SCIENCE : Tsunamis


The 2004 Indian Ocean tsunami was caused by a major earthquake under the seafloor north of Aceh in Sumatra. Scientists say another massive undersea earthquake is long overdue beneath the Mentawai islands in Indonesia and could trigger another deadly tsunami anytime.

In the Sumatra area, the tectonic plates meet in a subduction zone, where the boundaries of one plate are forced beneath the other plate. The Indo-Australian plate is sliding northeastward (at about 7 cm per year) and dipping under the Eurasian plate, along a fault line called the Sunda megathrust which runs southwest from Myanmar down Indonesia towards Timor.

Tremendous geological strain builds up, over many decades or even longer than a century, until a section of the megathrust gives way. This rupture causes the oceanic plates beneath Sumatra to lurch forward suddenly, by many metres, in a big earthquake.

If the ocean floor ruptures, it suddenly moves a massive amount of water. This is what happened in the earthquake that caused the deadly Indian Ocean tsunamis of December 2004. The water displaced by the Aceh earthquake was like tipping out the volume of Sydney Harbour within a few minutes. Major quakes that rupture the ocean floor are usually shallow quakes occuring at a depth of less than 70 km (44 miles). The quake that caused the 2004 tsunami was 30 km below the seafloor.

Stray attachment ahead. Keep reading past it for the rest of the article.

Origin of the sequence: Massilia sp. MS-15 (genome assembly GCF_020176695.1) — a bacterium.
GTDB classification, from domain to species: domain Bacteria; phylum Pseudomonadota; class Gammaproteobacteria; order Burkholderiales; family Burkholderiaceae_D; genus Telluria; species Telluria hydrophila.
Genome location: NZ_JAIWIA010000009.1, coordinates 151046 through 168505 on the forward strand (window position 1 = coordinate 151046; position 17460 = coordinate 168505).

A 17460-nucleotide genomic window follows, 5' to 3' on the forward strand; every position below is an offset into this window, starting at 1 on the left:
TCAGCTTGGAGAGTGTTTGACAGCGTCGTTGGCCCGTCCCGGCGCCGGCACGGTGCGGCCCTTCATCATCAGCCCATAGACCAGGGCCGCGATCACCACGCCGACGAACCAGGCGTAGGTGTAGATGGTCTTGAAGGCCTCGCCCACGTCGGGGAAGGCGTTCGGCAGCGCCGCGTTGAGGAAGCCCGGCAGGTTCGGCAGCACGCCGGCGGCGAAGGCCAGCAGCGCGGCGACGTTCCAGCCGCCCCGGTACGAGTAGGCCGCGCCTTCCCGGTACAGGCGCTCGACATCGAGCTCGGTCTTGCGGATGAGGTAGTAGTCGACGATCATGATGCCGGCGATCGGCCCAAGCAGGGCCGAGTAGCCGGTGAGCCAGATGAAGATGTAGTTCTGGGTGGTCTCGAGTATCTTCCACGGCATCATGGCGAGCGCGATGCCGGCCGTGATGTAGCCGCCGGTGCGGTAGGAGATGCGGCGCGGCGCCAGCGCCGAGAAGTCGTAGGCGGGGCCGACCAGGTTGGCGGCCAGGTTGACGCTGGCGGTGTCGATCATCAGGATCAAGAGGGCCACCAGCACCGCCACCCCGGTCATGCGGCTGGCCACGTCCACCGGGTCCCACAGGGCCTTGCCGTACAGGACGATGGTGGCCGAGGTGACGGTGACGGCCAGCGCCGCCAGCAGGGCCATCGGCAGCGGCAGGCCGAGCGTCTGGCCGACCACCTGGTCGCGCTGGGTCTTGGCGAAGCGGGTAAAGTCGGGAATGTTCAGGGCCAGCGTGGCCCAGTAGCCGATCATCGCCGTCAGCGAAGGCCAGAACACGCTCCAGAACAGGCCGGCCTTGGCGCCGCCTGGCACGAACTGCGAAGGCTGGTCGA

On the ocean surface, tsunamis start as an insignificant ripple capable of passing under a ship unnoticed, but they become giants as they approach land and the ocean becomes shallow. A tsunami is not a single wave, but a series of waves. They can travel across the ocean at speeds of up to 1,000 km (620 miles) an hour, the speed of a jet aircraft. The vast size of the Pacific Ocean and the large earthquakes associated with the "Ring of Fire" combine to produce deadly tsunamis in the Asia-Pacfic. A tsunami can travel across the Pacific Ocean in less than a day.

As the waves approaches land, the ocean recedes dramatically exposing reefs, as the waves draw the water out. As the trough of the wave drags along the sea floor, slowing it down, the crest rises up dramatically and sends a giant wall of whitewater onto land. The first wave may not be the biggest. The destructive force of a tsunami comes not from the height of the wave, but from the volume of water moving. It is as if the ocean floods the coast, smashing everything in its path, and then just as quickly recedes. Many people who survive the initial wave impact are washed out to sea as the tsunami recedes.

Sources: Singapore-based Earth Observatory, School of Earth Sciences, University of Melbourne, Australia Pacific Tsunami Warning Center, Hawaii. Tsunami Research Center, University of Southern California.


January 2010

click here to enlarge

 >> Cover Story
 >> From the Editor